Your browser doesn't support javascript.
Show: 20 | 50 | 100
Results 1 - 2 de 2
Resusc Plus ; 5: 100075, 2021 Mar.
Article in English | MEDLINE | ID: covidwho-1003023


AIM: First responder (FR) programmes dispatch professional FRs (police and/or firefighters) or citizen responders to perform cardiopulmonary resuscitation (CPR) and use automated external defibrillators (AED) in out-of-hospital cardiac arrest (OHCA). We aimed to describe management of FR-programmes across Europe in response to the Coronavirus Disease 2019 (COVID-19) pandemic. METHODS: In June 2020, we conducted a cross-sectional survey sent to OHCA registry representatives in 18 European countries with active FR-programmes. The survey was administered by e-mail and included questions regarding management of both citizen responder and FR-programmes. A follow-up question was conducted in October 2020 assessing management during a potential "second wave" of COVID-19. RESULTS: All representatives responded (response rate = 100%). Fourteen regions dispatched citizen responders and 17 regions dispatched professional FRs (9 regions dispatched both). Responses were post-hoc divided into three categories: FR activation continued unchanged, FR activation continued with restrictions, or FR activation temporarily paused. For citizen responders, regions either temporarily paused activation (n = 7, 50.0%) or continued activation with restrictions (n = 7, 50.0%). The most common restriction was to omit rescue breaths and perform compression-only CPR. For professional FRs, nine regions continued activation with restrictions (52.9%) and five regions (29.4%) continued activation unchanged, but with personal protective equipment available for the professional FRs. In three regions (17.6%), activation of professional FRs temporarily paused. CONCLUSION: Most regions changed management of FR-programmes in response to the COVID-19 pandemic. Studies are needed to investigate the consequences of pausing or restricting FR-programmes for bystander CPR and AED use, and how this may impact patient outcome.

Epilepsy Behav ; 112: 107323, 2020 11.
Article in English | MEDLINE | ID: covidwho-642555


OBJECTIVES: The objective of the study was to assess if patients with epilepsy (PWE) experienced an increase in seizure frequency and self-reported stress during the COVID-19 pandemic. METHODS: This is a cross-sectional study conducted in Saudi Arabia in April 2020. An electronic self-administered questionnaire was distributed to PWE via their treating neurologist. The variables included were demographic and baseline clinical characteristics (age, gender, living situation, occupational status, type of epilepsy, duration of epilepsy, number of antiepileptic medications (AEDs), presence of known psychiatric illness, and use of psychiatric medications), their seizure control in the month prior to the pandemic, perceived stress during this period of time, sleep changes, compliance changes, and change in seizure control during the pandemic. RESULTS: A total of 156 patients completed the questionnaire, with 29.5% reporting an increase in seizure frequency. Additionally, 59.4% reported an increase in self-reported stress and 71.2% experienced a significant change in their sleep during this period. Higher baseline seizure frequency, more AEDs, noncompliance, increase in self-reported stress, and sleep changes are the significant factors associated with increase in seizure frequency during the pandemic. CONCLUSION: Identifying high-risk patients for seizure recurrence is important in order to provide them with adequate support to reduce such risk.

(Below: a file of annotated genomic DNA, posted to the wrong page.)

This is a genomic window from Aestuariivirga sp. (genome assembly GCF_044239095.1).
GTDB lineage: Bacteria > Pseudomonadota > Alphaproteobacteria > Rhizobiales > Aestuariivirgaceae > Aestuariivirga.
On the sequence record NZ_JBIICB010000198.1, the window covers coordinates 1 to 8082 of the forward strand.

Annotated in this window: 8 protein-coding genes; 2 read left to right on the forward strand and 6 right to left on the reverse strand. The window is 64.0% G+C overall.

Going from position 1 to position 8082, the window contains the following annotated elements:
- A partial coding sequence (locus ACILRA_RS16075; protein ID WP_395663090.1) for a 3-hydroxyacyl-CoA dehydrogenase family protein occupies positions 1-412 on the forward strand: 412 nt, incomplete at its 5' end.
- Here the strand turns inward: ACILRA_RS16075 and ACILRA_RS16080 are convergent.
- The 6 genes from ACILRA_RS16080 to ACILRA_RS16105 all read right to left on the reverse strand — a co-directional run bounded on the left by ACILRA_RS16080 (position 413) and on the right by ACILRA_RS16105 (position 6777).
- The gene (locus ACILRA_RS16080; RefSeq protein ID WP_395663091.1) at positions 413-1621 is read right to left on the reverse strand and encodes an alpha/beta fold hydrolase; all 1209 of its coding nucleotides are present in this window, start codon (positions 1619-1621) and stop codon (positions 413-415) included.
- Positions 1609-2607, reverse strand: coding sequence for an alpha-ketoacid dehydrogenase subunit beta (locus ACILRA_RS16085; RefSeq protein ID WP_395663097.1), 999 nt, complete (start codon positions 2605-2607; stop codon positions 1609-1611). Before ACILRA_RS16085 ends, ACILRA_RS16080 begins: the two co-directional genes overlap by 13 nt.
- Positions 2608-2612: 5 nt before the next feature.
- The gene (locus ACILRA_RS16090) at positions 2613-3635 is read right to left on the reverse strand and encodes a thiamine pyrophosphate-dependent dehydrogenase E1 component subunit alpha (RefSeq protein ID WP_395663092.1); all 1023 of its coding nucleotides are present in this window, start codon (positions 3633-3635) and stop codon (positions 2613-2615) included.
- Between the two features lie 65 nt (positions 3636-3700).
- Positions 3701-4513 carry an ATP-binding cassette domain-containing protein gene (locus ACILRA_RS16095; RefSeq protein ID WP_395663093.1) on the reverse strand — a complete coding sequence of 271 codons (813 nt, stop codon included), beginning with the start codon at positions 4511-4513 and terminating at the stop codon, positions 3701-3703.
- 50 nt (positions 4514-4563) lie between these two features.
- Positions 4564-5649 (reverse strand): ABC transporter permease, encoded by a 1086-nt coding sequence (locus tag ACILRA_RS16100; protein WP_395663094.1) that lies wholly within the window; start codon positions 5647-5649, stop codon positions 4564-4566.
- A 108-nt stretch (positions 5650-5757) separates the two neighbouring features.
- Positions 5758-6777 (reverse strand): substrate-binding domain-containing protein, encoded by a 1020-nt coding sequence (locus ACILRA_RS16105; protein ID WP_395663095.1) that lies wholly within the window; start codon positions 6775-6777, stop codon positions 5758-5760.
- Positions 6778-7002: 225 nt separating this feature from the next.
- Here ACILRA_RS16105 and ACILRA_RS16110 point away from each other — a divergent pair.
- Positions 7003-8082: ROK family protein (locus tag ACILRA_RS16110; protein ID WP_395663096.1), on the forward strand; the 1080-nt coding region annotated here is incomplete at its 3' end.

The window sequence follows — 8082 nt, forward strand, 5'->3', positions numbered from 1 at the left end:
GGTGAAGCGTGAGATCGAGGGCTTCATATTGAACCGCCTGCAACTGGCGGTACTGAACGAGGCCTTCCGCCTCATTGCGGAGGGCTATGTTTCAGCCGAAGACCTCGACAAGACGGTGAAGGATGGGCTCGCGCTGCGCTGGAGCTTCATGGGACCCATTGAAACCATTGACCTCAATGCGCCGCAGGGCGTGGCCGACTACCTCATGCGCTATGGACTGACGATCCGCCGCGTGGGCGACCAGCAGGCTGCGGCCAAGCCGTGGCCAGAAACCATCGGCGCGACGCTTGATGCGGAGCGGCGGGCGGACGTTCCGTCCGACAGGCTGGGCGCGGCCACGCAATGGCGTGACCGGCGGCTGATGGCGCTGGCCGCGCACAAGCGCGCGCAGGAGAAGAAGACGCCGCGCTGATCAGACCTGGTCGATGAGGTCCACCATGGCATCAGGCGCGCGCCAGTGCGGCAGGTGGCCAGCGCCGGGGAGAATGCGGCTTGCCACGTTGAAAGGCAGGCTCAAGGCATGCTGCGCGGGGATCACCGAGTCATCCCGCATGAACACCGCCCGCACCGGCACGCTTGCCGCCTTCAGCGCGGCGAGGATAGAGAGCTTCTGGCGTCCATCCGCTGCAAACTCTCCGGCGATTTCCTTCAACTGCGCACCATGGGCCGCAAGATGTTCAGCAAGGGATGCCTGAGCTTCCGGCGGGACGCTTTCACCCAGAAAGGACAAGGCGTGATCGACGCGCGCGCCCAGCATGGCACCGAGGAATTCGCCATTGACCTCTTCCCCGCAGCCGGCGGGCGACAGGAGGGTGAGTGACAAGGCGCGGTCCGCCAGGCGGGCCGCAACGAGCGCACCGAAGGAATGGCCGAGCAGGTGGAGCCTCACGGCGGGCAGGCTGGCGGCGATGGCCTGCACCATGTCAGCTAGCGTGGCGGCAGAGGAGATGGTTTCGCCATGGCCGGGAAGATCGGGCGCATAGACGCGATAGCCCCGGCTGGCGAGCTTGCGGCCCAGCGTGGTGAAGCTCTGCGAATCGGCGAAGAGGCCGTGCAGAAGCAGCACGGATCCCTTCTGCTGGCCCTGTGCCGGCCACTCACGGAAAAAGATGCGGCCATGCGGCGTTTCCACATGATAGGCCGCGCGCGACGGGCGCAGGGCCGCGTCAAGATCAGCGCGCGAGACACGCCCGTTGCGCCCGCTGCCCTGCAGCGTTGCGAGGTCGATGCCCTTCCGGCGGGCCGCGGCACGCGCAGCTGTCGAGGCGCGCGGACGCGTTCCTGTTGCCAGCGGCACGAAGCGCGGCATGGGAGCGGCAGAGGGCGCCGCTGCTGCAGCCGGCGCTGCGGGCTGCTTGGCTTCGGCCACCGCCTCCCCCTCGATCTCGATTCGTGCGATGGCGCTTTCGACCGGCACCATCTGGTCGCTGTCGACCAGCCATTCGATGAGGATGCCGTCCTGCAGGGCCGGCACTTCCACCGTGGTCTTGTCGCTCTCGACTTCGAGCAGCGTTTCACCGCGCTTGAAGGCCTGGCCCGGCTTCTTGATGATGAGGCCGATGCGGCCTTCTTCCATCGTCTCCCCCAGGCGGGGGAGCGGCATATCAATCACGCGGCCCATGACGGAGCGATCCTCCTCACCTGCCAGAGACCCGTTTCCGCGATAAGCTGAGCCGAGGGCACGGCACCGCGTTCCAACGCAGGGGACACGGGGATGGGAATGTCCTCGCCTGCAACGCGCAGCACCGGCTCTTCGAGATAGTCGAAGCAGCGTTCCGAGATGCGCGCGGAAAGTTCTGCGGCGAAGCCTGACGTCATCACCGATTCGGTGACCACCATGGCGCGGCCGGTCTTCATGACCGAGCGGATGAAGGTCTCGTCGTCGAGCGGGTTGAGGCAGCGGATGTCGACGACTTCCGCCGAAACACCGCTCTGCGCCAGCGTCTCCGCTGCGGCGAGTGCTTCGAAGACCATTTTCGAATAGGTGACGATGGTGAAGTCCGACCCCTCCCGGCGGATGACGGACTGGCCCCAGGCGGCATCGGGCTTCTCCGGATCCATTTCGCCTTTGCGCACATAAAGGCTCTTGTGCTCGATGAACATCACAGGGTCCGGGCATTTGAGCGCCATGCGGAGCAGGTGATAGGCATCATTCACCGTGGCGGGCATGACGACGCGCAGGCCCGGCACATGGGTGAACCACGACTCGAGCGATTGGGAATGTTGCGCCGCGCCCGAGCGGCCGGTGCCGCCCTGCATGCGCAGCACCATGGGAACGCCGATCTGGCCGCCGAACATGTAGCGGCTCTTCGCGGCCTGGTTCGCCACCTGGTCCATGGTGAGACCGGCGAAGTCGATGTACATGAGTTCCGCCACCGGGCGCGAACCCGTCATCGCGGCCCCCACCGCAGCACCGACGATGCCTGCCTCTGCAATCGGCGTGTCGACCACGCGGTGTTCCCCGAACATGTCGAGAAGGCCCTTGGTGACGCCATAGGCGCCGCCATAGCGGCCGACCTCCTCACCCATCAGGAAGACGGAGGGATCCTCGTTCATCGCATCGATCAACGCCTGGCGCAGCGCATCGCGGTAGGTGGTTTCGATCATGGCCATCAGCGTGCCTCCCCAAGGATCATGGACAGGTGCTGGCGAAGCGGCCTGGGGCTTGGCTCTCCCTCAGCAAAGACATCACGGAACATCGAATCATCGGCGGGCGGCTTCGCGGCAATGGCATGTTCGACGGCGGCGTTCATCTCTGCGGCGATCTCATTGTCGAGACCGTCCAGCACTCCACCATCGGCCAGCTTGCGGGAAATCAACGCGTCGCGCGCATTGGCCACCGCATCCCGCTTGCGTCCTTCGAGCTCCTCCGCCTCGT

Anticonvulsants/therapeutic use , Coronavirus Infections , Epilepsy/drug therapy , Pandemics , Pneumonia, Viral , Sleep Wake Disorders/epidemiology , Stress, Psychological/epidemiology , Adult , Betacoronavirus , COVID-19 , Cross-Sectional Studies , Employment , Epilepsy/physiopathology , Epilepsy/psychology , Female , Humans , Male , Mental Disorders/drug therapy , Mental Disorders/epidemiology , Middle Aged , Psychotropic Drugs/therapeutic use , Recurrence , SARS-CoV-2 , Saudi Arabia/epidemiology , Seizures/drug therapy , Self Report , Sleep , Sleep Wake Disorders/psychology , Stress, Psychological/psychology , Students , Surveys and Questionnaires , Treatment Outcome , Young Adult